I have spent the past 8 years in various PM roles within the Department of Defense. In most cases I had a management role in a Government PMO and worked closely with a Vendor PM to assess the deliveries of software and hardware products. The DoD is antiquated in its approaches to software. The primary development tool is Waterfall managed by Microsoft Project; using traditional requirements documents, mapping software requirements to test plans,and long - really long development cycles.
I have been reading everything Agile and Scrum and have passed the Open Test and am studying for the PSM-1. I know my future in this role is closely linked to how well I can understand and employ good Agile techniques. I have an MBA, am well read on traditional concepts of Project and Product Management, TQM, Lean, I have some Six Sigma training, and I am highly motivated.
But how do I translate the last 8 years into meaningful experience to modern software development companies? How do I get a foot in the door to get to an interview?
I am out of work and any feedback is welcome.
Did you attempt to introduce more agile ways of working at the DoD, even if only in a very small way? For example, was there an attempt to map agile practice to MIL-STD-498 or whatever they use these days as a development standard? Perhaps you are at least in a position to critique the stage-gated approach that was taken.
I'd say that the first thing to do is to phrase your CV/resume in terms of the shortcomings you identified and what you could have done (or did try to do) to fix them. In my experience, recruiters like that because it shows you are thinking. Next, do some community blog posts on your thoughts to places like DZone and then list your contributions. Recruiters like that too. Thirdly, do some video presentations, no longer than 10 minutes, on agile topics that interest you and which you can also refer to. Show that you are active in the agile community and it can make your job application stand out in the pile.
While with the DoD I did not try to change the processes or streamline/improve them. That was a failing on my part. But in the role of DoD PM it seemed we were obligated by contract to the Waterfall technique, DOORS databases, and many other traditional constraints.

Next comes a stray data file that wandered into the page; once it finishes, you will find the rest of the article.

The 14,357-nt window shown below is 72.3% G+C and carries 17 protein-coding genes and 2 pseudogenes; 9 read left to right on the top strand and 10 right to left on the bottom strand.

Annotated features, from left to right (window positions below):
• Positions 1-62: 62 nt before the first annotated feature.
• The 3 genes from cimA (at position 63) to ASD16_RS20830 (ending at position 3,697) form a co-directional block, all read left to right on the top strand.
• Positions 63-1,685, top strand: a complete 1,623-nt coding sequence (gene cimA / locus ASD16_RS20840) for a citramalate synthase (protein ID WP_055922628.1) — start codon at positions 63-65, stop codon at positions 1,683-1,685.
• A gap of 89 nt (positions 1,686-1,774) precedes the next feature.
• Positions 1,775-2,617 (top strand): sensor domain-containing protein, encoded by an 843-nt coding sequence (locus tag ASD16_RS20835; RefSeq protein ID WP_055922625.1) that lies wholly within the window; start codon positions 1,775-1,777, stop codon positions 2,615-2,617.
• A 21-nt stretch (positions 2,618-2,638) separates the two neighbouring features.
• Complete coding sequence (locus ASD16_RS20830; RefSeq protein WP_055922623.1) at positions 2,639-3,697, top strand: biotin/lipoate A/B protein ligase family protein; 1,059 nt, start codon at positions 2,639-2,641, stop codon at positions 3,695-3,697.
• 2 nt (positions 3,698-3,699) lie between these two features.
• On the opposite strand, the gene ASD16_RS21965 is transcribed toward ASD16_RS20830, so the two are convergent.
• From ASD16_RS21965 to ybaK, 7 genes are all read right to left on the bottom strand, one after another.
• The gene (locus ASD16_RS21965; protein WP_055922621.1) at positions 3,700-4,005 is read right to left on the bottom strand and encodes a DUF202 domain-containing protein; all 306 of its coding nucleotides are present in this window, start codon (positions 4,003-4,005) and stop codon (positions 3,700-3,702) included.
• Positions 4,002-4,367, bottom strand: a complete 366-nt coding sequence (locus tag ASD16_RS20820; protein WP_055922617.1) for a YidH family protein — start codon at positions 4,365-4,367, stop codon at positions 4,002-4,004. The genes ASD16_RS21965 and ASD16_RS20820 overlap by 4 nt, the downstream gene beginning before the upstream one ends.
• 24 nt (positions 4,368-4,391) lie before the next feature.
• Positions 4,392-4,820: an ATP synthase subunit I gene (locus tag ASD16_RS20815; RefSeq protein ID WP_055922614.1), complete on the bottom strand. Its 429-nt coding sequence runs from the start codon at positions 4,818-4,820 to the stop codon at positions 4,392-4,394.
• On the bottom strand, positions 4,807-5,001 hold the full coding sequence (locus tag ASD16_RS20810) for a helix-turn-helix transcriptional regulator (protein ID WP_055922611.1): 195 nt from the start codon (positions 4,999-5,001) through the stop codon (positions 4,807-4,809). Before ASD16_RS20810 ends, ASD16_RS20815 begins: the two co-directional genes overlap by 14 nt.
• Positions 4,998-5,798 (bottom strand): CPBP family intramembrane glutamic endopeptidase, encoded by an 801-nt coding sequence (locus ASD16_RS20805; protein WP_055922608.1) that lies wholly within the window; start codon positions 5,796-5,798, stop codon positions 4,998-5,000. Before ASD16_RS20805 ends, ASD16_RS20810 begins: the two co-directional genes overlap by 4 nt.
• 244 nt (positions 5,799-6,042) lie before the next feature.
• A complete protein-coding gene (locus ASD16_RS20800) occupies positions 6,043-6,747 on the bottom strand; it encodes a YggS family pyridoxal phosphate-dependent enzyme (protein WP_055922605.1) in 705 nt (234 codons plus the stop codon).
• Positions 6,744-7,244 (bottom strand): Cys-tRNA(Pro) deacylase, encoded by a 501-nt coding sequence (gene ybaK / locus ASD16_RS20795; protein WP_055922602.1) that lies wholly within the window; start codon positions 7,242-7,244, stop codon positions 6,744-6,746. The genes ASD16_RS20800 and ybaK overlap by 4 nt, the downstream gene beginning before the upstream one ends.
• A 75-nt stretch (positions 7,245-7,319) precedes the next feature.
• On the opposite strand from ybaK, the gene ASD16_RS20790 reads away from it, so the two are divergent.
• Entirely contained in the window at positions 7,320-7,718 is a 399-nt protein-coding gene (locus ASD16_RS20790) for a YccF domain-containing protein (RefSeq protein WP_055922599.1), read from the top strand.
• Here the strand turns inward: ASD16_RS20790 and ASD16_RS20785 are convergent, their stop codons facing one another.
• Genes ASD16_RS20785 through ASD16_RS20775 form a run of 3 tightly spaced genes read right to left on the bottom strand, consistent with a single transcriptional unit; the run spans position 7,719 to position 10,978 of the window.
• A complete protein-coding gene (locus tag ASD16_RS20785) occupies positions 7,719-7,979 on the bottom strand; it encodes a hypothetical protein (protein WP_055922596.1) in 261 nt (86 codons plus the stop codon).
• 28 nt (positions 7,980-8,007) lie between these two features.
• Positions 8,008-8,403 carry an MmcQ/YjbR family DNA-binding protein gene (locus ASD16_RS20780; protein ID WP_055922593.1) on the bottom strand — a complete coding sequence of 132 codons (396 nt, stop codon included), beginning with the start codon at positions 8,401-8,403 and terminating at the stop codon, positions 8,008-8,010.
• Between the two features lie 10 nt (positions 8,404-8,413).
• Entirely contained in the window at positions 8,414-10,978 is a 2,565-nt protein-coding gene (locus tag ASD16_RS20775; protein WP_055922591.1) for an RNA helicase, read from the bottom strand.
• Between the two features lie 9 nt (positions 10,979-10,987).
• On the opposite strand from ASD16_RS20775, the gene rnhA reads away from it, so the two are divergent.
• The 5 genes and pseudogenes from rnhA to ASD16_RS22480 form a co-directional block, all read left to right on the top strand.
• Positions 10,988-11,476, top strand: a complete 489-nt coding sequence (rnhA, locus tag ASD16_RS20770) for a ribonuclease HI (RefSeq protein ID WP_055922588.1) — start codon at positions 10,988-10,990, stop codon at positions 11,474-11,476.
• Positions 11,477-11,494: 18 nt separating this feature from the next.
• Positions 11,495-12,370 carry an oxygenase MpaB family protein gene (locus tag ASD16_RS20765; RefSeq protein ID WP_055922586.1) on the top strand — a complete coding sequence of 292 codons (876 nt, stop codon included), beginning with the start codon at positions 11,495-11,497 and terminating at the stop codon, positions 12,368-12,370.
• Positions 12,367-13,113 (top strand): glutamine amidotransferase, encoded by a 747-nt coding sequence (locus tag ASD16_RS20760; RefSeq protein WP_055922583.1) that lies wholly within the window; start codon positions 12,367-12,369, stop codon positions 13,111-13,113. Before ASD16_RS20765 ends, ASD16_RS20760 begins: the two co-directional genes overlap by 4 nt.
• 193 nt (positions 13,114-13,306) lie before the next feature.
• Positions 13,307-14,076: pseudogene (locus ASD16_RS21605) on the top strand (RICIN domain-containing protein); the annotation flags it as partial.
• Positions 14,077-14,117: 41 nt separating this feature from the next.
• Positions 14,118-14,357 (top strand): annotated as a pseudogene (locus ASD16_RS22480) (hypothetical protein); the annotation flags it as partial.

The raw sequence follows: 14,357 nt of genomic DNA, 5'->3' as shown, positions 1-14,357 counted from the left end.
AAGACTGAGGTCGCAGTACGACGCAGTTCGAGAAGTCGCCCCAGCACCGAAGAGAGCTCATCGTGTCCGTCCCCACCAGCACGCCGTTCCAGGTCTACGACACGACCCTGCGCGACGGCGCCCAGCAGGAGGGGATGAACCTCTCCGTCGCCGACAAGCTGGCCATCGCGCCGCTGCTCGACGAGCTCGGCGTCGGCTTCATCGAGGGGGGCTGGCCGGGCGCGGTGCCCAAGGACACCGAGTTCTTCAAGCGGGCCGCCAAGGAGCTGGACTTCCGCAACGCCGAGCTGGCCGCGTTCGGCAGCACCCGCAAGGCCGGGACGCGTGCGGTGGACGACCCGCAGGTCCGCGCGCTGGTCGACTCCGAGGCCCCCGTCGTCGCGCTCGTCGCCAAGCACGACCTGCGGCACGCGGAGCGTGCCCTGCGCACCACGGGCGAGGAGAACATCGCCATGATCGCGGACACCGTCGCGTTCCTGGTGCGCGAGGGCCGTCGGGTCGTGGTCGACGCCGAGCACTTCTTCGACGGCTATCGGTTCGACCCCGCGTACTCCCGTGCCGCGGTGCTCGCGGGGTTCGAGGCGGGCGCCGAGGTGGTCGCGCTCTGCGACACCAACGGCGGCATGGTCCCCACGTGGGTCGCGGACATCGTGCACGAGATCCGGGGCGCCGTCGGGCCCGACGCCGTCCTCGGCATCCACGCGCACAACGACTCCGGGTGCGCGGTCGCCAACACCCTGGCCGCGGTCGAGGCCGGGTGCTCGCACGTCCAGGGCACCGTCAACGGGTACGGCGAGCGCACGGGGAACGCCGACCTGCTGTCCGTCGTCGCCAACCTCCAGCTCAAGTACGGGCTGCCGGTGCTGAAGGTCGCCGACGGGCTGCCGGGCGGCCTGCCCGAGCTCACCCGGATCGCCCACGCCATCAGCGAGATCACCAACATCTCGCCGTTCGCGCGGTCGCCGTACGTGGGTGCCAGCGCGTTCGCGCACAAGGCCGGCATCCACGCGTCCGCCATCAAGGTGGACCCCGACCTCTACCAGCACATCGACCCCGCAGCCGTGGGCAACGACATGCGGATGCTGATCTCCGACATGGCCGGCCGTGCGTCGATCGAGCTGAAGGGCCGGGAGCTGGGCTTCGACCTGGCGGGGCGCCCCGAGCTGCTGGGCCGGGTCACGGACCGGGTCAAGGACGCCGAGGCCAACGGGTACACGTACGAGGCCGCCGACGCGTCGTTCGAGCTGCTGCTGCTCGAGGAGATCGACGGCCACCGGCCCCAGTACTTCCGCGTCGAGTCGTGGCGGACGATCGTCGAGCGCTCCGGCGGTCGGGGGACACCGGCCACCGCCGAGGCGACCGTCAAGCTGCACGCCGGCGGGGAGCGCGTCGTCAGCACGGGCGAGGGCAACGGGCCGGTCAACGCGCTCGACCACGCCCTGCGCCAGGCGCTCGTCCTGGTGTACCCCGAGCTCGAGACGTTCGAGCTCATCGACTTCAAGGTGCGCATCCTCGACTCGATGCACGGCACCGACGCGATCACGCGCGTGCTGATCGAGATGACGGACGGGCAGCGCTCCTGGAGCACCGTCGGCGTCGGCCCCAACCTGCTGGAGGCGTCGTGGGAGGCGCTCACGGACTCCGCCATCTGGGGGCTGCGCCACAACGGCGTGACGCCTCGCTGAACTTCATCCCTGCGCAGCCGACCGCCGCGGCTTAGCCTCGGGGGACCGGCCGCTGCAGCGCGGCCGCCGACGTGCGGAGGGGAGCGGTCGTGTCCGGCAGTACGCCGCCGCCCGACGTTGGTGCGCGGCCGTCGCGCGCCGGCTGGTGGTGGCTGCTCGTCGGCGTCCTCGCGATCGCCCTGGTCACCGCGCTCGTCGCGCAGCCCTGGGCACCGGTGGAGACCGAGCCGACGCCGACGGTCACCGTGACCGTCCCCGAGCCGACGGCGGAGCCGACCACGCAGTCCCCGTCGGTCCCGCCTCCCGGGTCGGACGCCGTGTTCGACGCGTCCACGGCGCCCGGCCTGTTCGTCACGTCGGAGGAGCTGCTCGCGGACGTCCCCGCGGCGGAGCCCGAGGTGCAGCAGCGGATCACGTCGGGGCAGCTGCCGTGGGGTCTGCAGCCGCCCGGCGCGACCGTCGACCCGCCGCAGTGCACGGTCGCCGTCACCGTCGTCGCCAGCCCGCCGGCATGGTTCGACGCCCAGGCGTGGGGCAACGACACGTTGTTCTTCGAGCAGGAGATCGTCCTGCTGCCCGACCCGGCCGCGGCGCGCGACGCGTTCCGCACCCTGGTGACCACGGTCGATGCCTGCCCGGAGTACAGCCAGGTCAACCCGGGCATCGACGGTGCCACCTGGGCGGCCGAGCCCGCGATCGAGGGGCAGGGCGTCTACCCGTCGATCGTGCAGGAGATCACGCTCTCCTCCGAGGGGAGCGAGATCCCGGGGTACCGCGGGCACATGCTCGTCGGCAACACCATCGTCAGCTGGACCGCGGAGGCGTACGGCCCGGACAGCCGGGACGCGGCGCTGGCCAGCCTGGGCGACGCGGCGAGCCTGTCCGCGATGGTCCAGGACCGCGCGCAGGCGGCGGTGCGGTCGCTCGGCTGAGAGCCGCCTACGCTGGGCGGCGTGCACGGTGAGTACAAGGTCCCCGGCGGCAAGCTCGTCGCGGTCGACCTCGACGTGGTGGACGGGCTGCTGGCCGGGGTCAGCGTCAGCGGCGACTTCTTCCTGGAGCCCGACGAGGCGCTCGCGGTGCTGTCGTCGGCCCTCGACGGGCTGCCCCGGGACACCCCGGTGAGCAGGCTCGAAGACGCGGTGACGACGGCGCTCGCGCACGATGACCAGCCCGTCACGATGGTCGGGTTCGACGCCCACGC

I appreciate your feedback and will look into DZone and the other things you mentioned.
I wouldn't fall prey to thinking you need to be experienced in Agile to get a job (I'm reading between the lines of your question). 8 years of PM experience in DoD sounds solid to me. You're talking about highly critical projects and in some projects (medical, aerospace and defence come to mind) I don't think an iterative approach is necessarily appropriate. The consequences of failure are too high, and getting it right can be more important in getting product out the door.
Lean and Six Sigma are also process improvement... sure it's not scrum it's but these are all plan-do-check-act which scrum is as well.
If I were you, I wouldn't try to rebrand as "I know agile" and more be "I know projects and I've seen how software projects work/don't work". And if agile is a question I'd say "I'm actively learning about agile because I think it may solve some of the problems I've seen such as <insert example from my experience here>." Getting agile certification would reinforce that you know agile theory but much more importantly you know projects in a real world situation.
It's not like all software companies are agile now. most say they are but they really aren't IMO. Browsing through these forums can give you some examples.
Thank you Robert! I will definitely take what you said to heart and think about it.